The U.S. industrial property market is on track for another record year in 2016, and the market could expand well into 2018 despite the possibility of higher interest rates that would increase the costs of carrying inventory, according to a leading industrial real estate and logistics firm.
JLL Inc.'s optimistic longer-term outlook for industrial demand and pricing goes beyond earlier projections by other real estate and logistics consultancies, which said the market would cool in 2017 as abundant new supply comes online to satisfy what has been a multiyear surge in demand. Richard H. Thompson, JLL's international director, supply chain and logistics solutions, said demand will be powered by the dramatic growth of e-commerce and the fulfillment networks developed and expanded to support it. E-commerce accounts for only 8 percent of all U.S. retail sales, according to JLL estimates. (Other estimates are somewhat higher than that.) That figure will undoubtedly rise as traditional retailers begin shifting massive resources that were once reserved for brick-and-mortar investments to the digital world.
Through the end of the third quarter, the national vacancy rate stood near all-time lows, at 5.8 percent, despite additional supply being delivered to the market, JLL estimated. Net absorption, which measures the amount of space occupied at the beginning and end of a reporting period, has been in solidly positive territory for the past few years, signaling that strong demand continues to absorb available square footage.
As of the end of the third quarter, JLL said that all of the top 50 industrial markets it surveys were experiencing either "peaking" or "rising" conditions.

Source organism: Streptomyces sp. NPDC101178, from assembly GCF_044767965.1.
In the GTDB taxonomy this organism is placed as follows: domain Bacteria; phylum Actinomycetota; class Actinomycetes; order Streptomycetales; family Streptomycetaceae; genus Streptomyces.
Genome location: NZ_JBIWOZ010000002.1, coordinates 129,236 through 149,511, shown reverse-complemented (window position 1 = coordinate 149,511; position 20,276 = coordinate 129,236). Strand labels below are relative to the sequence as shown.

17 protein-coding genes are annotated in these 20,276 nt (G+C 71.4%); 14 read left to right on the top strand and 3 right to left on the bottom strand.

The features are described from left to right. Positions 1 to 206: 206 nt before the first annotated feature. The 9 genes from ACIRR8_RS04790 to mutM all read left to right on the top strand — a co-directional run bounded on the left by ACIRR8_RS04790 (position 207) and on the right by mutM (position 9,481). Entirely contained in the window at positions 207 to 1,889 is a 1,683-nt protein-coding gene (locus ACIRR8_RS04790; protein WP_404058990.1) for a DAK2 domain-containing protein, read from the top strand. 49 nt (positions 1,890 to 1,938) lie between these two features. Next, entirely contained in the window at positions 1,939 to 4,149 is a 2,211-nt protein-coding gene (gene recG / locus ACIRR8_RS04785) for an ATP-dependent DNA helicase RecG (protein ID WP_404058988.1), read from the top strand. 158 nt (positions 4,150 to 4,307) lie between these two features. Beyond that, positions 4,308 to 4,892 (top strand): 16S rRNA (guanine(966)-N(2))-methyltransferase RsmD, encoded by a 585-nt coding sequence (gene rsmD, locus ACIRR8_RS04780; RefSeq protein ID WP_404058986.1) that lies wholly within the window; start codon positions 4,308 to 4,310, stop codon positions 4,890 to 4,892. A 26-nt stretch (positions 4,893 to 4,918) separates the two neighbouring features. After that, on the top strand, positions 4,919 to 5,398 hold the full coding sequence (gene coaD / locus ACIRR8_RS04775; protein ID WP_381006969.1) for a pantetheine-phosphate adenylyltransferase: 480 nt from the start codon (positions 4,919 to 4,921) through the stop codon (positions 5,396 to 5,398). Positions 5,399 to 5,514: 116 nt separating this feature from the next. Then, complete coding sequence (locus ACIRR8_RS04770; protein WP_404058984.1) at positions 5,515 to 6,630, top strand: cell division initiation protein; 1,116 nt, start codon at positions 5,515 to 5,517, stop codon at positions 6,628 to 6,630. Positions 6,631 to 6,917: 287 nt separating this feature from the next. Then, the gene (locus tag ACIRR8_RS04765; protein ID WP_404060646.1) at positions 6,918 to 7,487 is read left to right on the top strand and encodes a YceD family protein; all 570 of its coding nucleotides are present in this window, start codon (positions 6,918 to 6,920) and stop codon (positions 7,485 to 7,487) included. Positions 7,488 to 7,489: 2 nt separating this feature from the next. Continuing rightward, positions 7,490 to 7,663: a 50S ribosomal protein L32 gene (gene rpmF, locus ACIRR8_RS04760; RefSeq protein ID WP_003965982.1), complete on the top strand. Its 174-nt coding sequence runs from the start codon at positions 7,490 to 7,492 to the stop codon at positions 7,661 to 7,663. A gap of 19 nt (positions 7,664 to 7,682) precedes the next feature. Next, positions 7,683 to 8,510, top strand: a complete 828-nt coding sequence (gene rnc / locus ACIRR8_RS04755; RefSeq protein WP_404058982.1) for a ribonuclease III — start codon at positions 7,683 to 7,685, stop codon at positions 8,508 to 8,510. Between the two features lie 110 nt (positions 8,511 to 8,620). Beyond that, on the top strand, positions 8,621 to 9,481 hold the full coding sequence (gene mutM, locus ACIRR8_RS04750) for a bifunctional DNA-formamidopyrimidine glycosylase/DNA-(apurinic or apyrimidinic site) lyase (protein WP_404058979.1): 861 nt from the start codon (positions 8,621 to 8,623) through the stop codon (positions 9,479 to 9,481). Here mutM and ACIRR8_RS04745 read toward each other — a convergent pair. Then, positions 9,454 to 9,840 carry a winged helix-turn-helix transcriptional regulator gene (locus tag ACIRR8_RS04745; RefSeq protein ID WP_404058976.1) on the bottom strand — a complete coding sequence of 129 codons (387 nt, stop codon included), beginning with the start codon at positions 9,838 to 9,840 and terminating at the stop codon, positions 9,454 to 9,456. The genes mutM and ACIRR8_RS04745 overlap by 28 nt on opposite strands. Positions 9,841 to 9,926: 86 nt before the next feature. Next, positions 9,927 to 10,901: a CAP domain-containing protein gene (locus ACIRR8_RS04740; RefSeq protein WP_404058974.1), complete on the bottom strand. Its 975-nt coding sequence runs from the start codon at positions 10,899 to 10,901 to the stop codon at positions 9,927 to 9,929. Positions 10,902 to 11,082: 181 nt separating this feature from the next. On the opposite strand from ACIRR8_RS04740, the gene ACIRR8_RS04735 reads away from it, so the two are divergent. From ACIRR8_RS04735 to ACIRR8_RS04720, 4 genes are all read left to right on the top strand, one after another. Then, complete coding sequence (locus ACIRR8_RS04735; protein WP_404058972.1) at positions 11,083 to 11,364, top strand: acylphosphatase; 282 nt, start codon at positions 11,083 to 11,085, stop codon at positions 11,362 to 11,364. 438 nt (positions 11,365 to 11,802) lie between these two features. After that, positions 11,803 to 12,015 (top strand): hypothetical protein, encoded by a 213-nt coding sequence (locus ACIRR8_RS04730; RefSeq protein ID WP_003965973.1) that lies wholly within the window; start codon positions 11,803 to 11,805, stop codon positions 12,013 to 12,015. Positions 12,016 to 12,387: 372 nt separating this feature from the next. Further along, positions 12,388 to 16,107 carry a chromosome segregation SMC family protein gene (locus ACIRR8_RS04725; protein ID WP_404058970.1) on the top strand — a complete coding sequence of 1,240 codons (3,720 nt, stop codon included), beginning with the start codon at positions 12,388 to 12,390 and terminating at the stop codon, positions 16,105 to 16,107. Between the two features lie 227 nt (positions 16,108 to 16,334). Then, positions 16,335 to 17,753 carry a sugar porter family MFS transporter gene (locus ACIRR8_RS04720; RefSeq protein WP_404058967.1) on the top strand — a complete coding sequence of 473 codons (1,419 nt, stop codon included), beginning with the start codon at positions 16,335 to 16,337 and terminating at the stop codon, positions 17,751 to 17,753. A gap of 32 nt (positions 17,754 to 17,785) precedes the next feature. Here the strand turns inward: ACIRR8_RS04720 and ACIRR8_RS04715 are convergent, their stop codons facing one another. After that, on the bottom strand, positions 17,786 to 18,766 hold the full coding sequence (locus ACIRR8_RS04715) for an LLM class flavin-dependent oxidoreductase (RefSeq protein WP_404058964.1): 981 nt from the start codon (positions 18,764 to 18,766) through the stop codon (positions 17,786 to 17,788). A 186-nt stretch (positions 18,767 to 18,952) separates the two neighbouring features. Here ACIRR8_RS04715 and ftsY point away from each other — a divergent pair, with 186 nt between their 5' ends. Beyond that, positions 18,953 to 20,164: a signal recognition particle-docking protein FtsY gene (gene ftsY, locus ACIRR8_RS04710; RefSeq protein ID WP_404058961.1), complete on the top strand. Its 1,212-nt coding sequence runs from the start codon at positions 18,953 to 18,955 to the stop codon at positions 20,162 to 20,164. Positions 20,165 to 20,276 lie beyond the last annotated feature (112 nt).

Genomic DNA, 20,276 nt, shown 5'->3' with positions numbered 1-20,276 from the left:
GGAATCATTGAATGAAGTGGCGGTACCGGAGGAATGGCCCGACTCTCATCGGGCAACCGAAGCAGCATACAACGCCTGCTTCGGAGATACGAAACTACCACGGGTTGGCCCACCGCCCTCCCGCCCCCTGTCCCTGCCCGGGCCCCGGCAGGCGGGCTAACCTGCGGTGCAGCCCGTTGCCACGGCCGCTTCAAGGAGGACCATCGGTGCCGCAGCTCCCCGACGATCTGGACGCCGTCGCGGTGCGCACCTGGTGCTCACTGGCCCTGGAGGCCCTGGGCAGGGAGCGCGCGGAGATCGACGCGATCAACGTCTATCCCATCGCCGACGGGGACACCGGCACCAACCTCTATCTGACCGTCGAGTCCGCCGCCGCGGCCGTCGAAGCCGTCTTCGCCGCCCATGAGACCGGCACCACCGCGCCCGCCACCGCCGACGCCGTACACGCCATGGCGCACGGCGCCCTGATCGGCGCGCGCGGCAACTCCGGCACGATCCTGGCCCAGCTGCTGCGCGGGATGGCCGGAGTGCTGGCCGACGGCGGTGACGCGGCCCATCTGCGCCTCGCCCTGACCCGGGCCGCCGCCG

Capitalization rates, which represent the ratio of an industrial property's value to the operating income it generates, will compress at a modest rate, meaning buyers will continue to pay more for space that generates the same amount of income, JLL said. For top-rated "Class A" properties, the widening spread between the so-called cap rate and yields on long-term Treasury bonds will allow for ongoing cap-rate compression, the firm said.
In virtually every market except for southern California and Seattle, where demand has been nearly off the charts and vacancies are in the low single digits, industrial portfolios can be acquired at cap rates of between 5 and 6.5 percent, according to JLL figures. As of Friday, the yield on the 30-year Treasury bond stood at 2.46 percent.
In addition, an absence of portfolio acquisition activity so far this year has left large amounts of capital on the sidelines that could potentially be committed to industrial property, JLL said. The sector's record performance in 2015 was capped by more than $20.5 billion in transactional activity in the fourth quarter, the best quarter for total closing volumes in history, according to the firm